What are the Side Effects of an Air Purifier with Ionizer

Air Purifier With Ionizer – What Are The Side Effects?

Air ionizers/ionic air purifiers are popular appliances for indoor air quality.

But they do come with a few side effects that have put them under scrutiny and have given a few people misgivings about them.

What are the Side Effects of an Air Purifier with Ionizer?

Air ionizers, a key technology in modern air purifiers, offer significant benefits for indoor air quality by electrically charging air molecules to attract and neutralize pollutants.

They excel in removing fine particulates, neutralizing airborne bacteria and viruses, and operate quietly without the need for filters.

However, a notable side effect is the production of trace amounts of ozone, a lung irritant that can exacerbate respiratory conditions like asthma.

While innovations in air purification technology continue to evolve, addressing these concerns, the balance between benefits and side effects of ionizers remains a crucial consideration.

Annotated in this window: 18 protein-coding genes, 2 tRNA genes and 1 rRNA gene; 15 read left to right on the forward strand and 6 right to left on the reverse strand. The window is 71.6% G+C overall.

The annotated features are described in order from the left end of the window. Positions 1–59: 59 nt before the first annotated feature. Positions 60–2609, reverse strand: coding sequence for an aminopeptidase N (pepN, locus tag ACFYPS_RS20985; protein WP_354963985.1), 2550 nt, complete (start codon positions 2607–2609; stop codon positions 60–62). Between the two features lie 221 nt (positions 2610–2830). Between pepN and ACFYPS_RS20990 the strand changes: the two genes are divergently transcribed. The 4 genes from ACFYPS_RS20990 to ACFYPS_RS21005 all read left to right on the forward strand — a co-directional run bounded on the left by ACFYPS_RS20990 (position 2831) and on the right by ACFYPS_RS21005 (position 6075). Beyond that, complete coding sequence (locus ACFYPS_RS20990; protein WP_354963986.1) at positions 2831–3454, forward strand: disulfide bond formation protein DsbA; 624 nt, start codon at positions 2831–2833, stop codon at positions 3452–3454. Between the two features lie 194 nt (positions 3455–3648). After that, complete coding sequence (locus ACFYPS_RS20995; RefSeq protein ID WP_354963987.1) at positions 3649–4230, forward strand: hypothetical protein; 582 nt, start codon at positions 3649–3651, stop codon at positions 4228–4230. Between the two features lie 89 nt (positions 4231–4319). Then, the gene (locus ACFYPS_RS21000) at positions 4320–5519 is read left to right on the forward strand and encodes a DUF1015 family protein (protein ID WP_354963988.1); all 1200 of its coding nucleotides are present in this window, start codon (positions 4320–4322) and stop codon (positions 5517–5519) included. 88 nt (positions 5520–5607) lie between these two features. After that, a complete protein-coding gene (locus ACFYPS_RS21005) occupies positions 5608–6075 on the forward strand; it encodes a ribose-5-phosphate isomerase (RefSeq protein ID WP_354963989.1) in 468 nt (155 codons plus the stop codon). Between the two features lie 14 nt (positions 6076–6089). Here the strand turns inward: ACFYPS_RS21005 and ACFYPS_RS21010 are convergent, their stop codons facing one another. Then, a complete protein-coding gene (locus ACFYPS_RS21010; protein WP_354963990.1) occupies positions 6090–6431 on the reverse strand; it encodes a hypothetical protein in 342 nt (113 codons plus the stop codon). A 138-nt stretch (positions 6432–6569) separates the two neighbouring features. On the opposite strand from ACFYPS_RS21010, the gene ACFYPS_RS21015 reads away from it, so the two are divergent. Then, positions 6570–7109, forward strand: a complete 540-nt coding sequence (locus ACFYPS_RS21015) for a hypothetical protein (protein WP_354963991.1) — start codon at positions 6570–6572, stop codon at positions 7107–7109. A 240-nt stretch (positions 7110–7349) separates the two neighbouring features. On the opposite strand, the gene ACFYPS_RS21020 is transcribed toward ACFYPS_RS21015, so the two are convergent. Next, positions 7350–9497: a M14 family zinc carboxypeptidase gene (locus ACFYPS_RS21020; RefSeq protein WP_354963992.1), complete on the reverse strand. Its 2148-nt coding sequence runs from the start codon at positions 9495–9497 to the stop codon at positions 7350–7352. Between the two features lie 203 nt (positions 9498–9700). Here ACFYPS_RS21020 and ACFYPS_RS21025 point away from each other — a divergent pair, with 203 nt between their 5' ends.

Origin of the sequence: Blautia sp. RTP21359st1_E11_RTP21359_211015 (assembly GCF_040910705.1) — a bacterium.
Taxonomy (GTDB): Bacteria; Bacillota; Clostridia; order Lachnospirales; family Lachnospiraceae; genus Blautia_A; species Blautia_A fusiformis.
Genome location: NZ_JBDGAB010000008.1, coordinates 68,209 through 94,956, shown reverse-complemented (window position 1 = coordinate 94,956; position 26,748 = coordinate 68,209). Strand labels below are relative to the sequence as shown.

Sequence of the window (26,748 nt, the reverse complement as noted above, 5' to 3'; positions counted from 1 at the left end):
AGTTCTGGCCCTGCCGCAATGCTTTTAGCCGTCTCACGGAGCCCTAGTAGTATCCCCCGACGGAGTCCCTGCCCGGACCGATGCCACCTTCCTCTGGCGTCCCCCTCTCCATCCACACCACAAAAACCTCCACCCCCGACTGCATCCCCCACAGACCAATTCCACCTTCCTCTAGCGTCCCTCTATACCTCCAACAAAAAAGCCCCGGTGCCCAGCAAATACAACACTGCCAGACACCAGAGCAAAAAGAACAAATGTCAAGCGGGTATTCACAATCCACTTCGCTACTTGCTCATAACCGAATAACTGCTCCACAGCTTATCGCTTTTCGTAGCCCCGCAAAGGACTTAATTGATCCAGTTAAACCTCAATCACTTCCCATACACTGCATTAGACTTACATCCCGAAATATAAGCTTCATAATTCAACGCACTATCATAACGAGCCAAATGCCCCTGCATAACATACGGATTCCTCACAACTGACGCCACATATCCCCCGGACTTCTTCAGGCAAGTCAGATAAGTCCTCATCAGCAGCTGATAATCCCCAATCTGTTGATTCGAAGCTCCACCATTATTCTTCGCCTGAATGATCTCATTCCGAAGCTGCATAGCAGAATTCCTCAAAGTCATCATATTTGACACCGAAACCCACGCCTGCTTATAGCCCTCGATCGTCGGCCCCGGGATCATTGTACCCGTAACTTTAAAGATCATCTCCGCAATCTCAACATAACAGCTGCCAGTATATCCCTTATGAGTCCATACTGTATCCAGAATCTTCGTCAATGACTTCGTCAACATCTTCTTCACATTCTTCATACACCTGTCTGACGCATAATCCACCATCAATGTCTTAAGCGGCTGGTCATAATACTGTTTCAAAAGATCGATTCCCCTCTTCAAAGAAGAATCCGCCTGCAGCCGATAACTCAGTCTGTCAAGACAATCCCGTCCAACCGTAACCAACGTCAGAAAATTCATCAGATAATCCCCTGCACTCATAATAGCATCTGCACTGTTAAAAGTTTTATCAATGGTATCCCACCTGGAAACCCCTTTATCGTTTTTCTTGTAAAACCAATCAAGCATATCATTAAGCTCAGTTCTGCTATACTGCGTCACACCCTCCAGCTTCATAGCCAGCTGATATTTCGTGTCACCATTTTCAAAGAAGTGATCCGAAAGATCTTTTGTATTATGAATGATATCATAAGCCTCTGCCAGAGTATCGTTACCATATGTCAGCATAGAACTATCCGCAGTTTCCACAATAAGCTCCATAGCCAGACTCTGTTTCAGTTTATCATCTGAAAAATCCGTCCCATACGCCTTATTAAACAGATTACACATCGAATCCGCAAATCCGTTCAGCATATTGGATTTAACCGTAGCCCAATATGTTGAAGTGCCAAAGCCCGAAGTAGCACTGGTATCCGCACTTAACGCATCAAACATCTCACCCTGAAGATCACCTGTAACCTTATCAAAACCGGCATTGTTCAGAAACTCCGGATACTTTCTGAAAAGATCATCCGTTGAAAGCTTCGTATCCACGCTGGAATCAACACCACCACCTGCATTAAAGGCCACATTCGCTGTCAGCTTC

Discover more about how these technologies work and their implications for your indoor environment in the following sections.


Indoor air quality has become a growing concern in recent decades.

As modern buildings are constructed to be more airtight and energy efficient, indoor air pollution, as some have argued, has become a bigger issue than ever before.

Additionally, we spend more time indoors engaged in activities like watching TV, staring at the phone, and working on our laptops.

So it is no mystery that air purifiers have surged in popularity for home and business use.

One type of air purifying technology that has seen widespread adoption are air ionizers, also known as ionic air purifiers.

Ionic air purifiers work by electrically charging and emitting ions. The ions because of polarity attach and cluster together, bonding around whatever pollutants happen to be in the air.

And then because of the weight of the newly clustered particles, they fall out of the air.

Ionic air purifiers do have several advantages:

  1. They do not require Filters.
    Not a small detail. Air purifiers probably more than any other require a back end investment of buying and replacing filters.
  2. Quiet.
    Don’t overlook this one either. Hepa filter air purifiers can be compared to running a loud fan. Ionizers usually have a fan about the size of a computer fan it at all.